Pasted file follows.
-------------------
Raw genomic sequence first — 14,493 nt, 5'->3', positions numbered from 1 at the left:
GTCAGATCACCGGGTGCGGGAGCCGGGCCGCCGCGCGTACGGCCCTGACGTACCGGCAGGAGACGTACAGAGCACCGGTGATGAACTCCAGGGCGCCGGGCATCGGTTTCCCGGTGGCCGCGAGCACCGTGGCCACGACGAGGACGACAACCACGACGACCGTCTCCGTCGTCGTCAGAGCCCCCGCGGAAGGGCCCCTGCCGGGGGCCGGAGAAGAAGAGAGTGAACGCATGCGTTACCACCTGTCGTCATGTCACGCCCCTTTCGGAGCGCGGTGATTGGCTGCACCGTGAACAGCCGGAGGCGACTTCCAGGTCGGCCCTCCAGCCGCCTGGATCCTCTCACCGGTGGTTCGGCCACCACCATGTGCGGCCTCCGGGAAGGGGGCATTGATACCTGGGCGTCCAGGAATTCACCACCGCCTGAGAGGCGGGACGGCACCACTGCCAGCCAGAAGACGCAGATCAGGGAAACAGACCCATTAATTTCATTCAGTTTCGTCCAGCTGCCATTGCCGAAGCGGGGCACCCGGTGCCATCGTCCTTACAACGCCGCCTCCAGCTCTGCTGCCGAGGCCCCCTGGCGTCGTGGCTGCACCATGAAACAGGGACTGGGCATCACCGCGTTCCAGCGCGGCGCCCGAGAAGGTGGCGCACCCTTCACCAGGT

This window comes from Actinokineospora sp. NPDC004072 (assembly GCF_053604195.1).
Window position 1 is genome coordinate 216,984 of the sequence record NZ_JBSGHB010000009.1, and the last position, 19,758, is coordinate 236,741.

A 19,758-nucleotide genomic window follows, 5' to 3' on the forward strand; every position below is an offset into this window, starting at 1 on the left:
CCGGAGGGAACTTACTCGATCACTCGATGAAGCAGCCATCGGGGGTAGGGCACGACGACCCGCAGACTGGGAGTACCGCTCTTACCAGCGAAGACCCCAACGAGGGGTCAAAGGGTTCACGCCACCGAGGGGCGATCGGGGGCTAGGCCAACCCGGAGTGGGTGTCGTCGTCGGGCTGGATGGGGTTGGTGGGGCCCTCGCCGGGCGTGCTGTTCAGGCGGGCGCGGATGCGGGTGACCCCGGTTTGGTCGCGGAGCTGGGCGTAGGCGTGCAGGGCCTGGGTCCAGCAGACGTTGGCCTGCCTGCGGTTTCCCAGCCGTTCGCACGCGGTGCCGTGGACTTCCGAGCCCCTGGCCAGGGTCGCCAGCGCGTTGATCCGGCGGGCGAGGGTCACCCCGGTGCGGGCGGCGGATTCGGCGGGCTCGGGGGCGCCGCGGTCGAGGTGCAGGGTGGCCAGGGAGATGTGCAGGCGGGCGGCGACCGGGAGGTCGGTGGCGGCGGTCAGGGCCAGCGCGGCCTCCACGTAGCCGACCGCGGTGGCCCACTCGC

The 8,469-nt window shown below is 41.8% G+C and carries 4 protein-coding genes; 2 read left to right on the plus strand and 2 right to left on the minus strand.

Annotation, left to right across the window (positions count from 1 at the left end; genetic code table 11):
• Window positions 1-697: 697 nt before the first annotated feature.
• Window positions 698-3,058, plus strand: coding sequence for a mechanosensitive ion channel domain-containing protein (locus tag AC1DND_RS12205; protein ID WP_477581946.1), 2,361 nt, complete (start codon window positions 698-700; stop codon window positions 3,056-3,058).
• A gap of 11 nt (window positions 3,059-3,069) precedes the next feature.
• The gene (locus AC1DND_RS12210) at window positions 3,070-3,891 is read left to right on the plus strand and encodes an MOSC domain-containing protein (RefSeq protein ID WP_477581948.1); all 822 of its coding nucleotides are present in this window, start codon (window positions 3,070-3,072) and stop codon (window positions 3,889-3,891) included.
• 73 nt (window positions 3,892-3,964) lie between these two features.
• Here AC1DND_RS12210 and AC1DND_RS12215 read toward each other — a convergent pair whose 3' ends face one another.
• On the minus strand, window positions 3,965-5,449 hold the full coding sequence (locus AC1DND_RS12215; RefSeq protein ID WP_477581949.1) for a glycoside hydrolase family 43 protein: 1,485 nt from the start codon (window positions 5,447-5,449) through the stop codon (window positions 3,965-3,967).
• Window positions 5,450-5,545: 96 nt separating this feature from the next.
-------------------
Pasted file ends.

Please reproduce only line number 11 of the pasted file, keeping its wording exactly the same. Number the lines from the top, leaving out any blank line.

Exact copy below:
• A gap of 11 nt (window positions 3,059-3,069) precedes the next feature.